The most satisfying thing I have accomplished in my lifetime of hunting has to be the completion of my wild turkey Grand Slam in 2003.
There is another grand slam I have to my credit that I’ve thought little about. In fact, I’ve completed this feat several times, as far as I can recall. This “grand slam”, while not gaining me but a snippet of the acclaim I got from my wild turkey slam, was legitimate and what is significant about that is that I got the series of slams all right here in my home state.
What am I talking about? Catfish. I’ve been successful in landing the four species of catfish that live in Louisiana’s fresh waters – the flathead, blue, channel, and bullhead, and I’ve done it several times over.
If you fish at all within the waters of Louisiana, you have no doubt duplicated my feat; you’ve caught all four species at one time or other and you probably never even thought of the possibility that you gained a measure of notoriety by landing a Louisiana Grand Slam of catfish.
Let’s examine more closely the four species that make up the Bayou State Catfish Grand Slam.
There is no way to pin down the absolutely best spot to catch a flathead catfish in Louisiana because they inhabit practically all of our lakes, rivers and larger streams. These are the fish mostly sought after by anglers bent on a night of “setting out hooks”. A trotline or several limb lines are baited with live bait, such as bream, small bullheads or goldfish, with a return trip the following morning to see what’s there. Finding a 40 pounder on your hook is not at all uncommon.
If you are looking for genuine heavyweights, blue catfish, especially those that inhabit our larger lakes and rivers, can grow to extreme sizes. Ancient records boast of blue catfish weighing in the 250-300 pound range although the Louisiana record, caught in the Mississippi River in 1997, tipped the scales at 105 pounds. Again, no doubt larger specimens have been taken on trotlines and set hooks. Blue catfish can be caught on a variety of baits, from live or cut shad to big crawfish to stink baits containing tainted chicken blood or rancid cheese. Blue cats are the primary target of commercial fishermen but are also sought by recreational anglers.
When it comes to popularity, no catfish approaches the channel cat in popularity. These are the filets and small fiddlers you find on the platter at catfish restaurants all across the state. While these fish are generally pond raised, which controls their diet, wild caught channel catfish are also delicious on the table. Around Louisiana, they are everywhere. Blindfold yourself, take a Louisiana map and jab a finger anywhere on the map and chances are, your digit is resting near a good spot to catch channel cats.
While Louisiana keeps no records on bullheads, the largest ever caught and entered in the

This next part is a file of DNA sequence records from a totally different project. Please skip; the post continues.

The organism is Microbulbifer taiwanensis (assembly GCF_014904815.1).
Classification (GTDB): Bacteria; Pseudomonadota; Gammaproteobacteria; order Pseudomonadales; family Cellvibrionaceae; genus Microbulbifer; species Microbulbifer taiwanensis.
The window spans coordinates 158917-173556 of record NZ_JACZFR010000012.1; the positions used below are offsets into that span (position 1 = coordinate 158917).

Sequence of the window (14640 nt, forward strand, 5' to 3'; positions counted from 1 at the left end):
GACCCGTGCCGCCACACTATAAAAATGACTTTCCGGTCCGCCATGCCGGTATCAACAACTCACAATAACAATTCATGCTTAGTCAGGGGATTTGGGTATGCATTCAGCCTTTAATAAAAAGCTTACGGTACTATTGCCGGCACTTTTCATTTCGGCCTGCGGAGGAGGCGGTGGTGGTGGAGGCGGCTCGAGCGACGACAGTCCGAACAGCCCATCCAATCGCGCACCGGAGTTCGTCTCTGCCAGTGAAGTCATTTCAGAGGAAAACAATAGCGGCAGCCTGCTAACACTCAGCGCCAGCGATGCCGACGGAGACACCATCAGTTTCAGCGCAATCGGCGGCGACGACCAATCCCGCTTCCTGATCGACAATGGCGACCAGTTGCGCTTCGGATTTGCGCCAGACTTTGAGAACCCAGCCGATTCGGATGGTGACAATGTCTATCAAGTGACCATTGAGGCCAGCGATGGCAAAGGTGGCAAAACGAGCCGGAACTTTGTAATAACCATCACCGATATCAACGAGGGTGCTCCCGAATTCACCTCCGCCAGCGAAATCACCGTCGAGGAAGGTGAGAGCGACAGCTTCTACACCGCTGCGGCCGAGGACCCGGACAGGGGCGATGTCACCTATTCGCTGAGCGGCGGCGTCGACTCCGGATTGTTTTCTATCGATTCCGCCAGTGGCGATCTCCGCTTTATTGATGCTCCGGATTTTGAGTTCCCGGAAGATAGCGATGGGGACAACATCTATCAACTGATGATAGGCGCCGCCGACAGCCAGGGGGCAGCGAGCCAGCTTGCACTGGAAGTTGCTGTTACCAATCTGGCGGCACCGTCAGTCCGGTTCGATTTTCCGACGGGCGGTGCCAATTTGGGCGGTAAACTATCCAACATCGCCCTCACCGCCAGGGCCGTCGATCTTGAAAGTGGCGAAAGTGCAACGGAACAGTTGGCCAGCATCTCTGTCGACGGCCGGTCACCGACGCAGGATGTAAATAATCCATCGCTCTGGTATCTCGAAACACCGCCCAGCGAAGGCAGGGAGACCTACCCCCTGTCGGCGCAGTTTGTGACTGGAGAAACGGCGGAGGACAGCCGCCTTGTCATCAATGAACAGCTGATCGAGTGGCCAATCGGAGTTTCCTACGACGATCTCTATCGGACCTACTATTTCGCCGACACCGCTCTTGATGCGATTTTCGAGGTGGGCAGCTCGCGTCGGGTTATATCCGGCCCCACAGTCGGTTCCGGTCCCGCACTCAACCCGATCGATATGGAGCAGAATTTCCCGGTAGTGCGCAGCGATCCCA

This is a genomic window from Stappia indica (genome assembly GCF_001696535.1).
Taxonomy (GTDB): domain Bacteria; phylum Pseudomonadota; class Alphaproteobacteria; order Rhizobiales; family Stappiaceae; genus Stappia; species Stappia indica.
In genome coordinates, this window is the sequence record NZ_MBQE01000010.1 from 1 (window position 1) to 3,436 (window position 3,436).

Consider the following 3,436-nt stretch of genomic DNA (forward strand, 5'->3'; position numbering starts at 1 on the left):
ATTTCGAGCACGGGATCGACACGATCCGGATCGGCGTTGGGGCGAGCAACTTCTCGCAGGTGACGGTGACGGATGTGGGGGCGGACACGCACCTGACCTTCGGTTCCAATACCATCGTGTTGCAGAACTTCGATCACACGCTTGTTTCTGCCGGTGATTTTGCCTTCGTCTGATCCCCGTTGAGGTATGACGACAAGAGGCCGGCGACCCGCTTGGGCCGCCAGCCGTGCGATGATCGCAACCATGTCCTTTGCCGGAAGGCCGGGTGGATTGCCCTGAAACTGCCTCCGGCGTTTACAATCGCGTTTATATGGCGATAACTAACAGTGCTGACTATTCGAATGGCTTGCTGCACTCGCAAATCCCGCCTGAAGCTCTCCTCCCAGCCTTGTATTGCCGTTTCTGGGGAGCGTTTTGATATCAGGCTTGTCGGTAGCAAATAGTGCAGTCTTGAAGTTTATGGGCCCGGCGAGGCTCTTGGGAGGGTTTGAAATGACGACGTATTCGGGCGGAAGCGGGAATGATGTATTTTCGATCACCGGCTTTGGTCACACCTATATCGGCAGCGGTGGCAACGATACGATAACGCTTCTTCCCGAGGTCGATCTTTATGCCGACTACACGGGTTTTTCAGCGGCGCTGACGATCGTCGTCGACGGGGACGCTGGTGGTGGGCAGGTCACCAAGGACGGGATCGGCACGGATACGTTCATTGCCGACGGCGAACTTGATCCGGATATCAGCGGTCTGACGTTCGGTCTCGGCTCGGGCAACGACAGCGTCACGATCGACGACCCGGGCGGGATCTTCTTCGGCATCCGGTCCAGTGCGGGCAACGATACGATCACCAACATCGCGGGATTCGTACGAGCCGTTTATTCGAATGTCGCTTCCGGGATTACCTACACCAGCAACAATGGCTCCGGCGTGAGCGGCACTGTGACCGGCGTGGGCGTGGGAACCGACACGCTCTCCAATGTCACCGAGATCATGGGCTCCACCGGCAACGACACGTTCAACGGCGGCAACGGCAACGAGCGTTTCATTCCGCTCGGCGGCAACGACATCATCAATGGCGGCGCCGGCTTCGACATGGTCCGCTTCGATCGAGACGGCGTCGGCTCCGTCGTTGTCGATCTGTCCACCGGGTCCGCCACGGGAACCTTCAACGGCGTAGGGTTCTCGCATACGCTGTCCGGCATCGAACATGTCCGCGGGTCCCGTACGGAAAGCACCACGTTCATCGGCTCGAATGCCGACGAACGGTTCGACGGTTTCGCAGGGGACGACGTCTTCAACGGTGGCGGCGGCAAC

records weighed about 9 pounds and was caught in Michigan. Those we caught as boys on Molido Creek down home weren’t called bullheads; they were “mud cats” to us. Perhaps it was that name that caused us to shy away from them when they ended up on the table. Bullheads live in practically every lake, pond, creek or slow-moving bayou all over the state. They are easy to catch and when cleaned properly and soon after being caught, they can be rather tasty when fried up golden brown.
Completing a wild turkey Grand Slam is quite a feat. A Louisiana Catfish Grand Slam is not so bad itself.
CANEY LAKE – The big bass have really showed out this week with five over 10 pounds reported. Largest two were a 13.21 pounder caught by Dusty Nomey and a 13.1 pound fish caught by Jerry King. Jigs, creature baits, crank baits and soft plastics seem to be working best. Some nice crappie are being caught mostly out from the dam in deep water on shiners or jigs. No report on bream or catfish. For information contact Hooks Marina at 249-2347, Terzia Tackle at 278-4498 or the Honey Hole Tackle Shop at 323-8707.
BUSSEY BRAKE – Big news this week involves Shane Hodge, Farmerville, who landed a 3.65 pound white crappie that when certified will likely be the second largest white crappie ever caught in Louisiana.
BLACK BAYOU – Fishing is slow. No report this week. Contact Honey Hole Tackle Shop 323-8707 for latest information.
OUACHITA RIVER – The river is on a rise and fishing has been slow this week. For latest information, contact the Honey Hole Tackle Shop at 323-8707.
LAKE D’ARBONNE – A good many crappie are being caught and most are still along the edges of the deeper channels. Some nice sized slabs are being caught on shiners or jigs. Bass fishing has been off and on as they are trying to move up as water temperatures warm and then headed back deep when temperatures drop. Bream fishing has not yet kicked off for this year, but catfish are still biting cold worms fished off the banks. For latest reports, call Anderson’s Sport Center at 368-9669 or Honey Hole Tackle Shop at 323-8707.
LAKE CLAIBORNE – Crappie fishing continues to be best fishing shiners in deep water out from the dam while some have been caught on yo-yos baited with shiners back in the creeks. Also, some are being caught around deep submerged brush on shiners or jigs. Bass fishing has been best with anglers starting shallow and moving deeper until they find the fish. Spinners and lizards are picking up a few. Catfish are biting cold worms. No report on bream or stripers. For latest information, call Misty at Kel’s Cove at 331-2730 or Terzia Tackle at 278-4498.
LAKE POVERTY POINT – Catfishing has been good on cold worms with mostly frying sized fish caught. Crappie fishing has improved on the north end of the lake on shiners and jigs. No report on bass or bream. For latest reports, call Poverty Point Marina at 318/878-0101.
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